Written by our guest blogger Mel @lets.have.tea
I grew up drinking tea as most British people do: with milk and sugar. It wasn’t anything I especially enjoyed – it was just part of the daily routine. In Zambia, where we lived, the most common teas were English Breakfast and Rooibos, a herbal tea also often enjoyed with milk. It wasn’t until my late teens, when I ate at a Chinese restaurant while visiting an aunt in South Africa, that I had my very first cup of green tea.
I’ll never forget it. The taste was so gloriously crisp it was like a breath of fresh air. From then on, I ditched the milky teas in favour of green tea…bags. I didn’t experience the endless delight of loose-leaf tea until I moved to Xiamen, Fujian in my mid-twenties. And, of course, I never looked back.
The tea I’m reviewing for Isilay’s excellent blog is Xinyang black tea. This one’s really special. It’s hard to believe a tea can be naturally this sweet!
It’s almost entirely made up of exquisitely manicured single bud and single leaf pairs, which have a soft golden hue – a sign of high quality.
The tea itself is a glowing amber colour, like jewels of sap from a tree, and the texture is exceptionally smooth.
Xinyang city in Henan Province is best known for its green tea Xinyang Maojian. This black tea is a new type created to diversify the city’s tea production. They took a leaf out of the Jin Jun Mei playbook, which is highly prized because it is made entirely of buds. It’s grown in Fujian at high altitudes of 1800 meters and picked before the Qing Ming festival, while the weather is still cool, and the tea is still full of the nutrients stored during winter.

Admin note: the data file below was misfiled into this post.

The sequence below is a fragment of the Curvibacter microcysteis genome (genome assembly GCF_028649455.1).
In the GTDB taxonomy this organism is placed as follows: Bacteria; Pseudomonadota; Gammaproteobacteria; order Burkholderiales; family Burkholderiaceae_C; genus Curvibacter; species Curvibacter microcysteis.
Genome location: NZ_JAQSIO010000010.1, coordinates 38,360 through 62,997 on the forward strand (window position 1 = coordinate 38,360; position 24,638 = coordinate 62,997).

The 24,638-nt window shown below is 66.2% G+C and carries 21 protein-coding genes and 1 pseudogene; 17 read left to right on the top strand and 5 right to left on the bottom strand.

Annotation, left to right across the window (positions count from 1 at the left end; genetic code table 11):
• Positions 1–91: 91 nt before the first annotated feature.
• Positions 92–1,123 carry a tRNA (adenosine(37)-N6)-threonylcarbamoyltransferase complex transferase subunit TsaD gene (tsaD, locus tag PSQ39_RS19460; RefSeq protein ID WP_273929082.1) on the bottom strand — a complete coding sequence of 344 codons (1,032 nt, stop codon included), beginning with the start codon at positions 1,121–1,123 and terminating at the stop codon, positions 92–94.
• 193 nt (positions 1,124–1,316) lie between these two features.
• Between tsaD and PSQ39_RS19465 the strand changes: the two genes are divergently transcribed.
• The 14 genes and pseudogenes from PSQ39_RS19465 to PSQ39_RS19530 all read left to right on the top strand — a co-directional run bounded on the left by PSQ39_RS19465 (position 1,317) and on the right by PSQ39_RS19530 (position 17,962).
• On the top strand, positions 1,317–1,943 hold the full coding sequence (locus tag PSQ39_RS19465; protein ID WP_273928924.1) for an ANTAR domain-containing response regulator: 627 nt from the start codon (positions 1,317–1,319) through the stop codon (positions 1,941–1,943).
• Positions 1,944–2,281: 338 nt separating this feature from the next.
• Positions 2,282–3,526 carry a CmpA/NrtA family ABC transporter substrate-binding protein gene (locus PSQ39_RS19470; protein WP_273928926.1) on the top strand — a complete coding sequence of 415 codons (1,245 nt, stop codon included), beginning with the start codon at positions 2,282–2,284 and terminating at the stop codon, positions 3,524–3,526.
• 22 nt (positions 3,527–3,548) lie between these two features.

And because the tea plants in Xinyang resemble the tea plants in Fujian quite closely, the farmers worked with Fujian farmers to produce this new variety: Xinyang black tea.
It’s truly a delight to drink. It handles a range of temperatures well, from 85°C to 95°C and yields its deliciousness continually for up to 7 infusions (I kept going for 12 infusions and enjoyed every sip). Lower temperatures bring out its full sweetness, while higher temperatures highlight its astringent black tea qualities, followed by a sweet aftertaste. It’s seriously the sweetest tea I’ve ever had – like the dessert wine of the tea world.
Origin: Xinyang, Henan Province, China
Harvest time: 2019
Leave colour: A light tan colour, with hues of orange and brown. Because it’s almost entirely made up of buds, it’s very furry and leaves a fine carpet of yellow fur in the bag.
Liquor colour: A bright and vibrant amber red that keeps a steady colour for the first 4 to 5 infusions.
Tea aroma: Light, overwhelmingly sweet with a comforting maltiness.
Tea taste: Gorgeously sweet, with notes of juicy fruit, caramel and honey.
Steeping/brewing: 4g in 100ml of water at 93-95°C for 1 minute for the first infusion, with an additional 10 seconds for each subsequent infusion.
Shelf life: Up to 3 years – but I doubt you’ll be able to keep it for that long. I guzzled my first bag in a matter of days. Enjoy!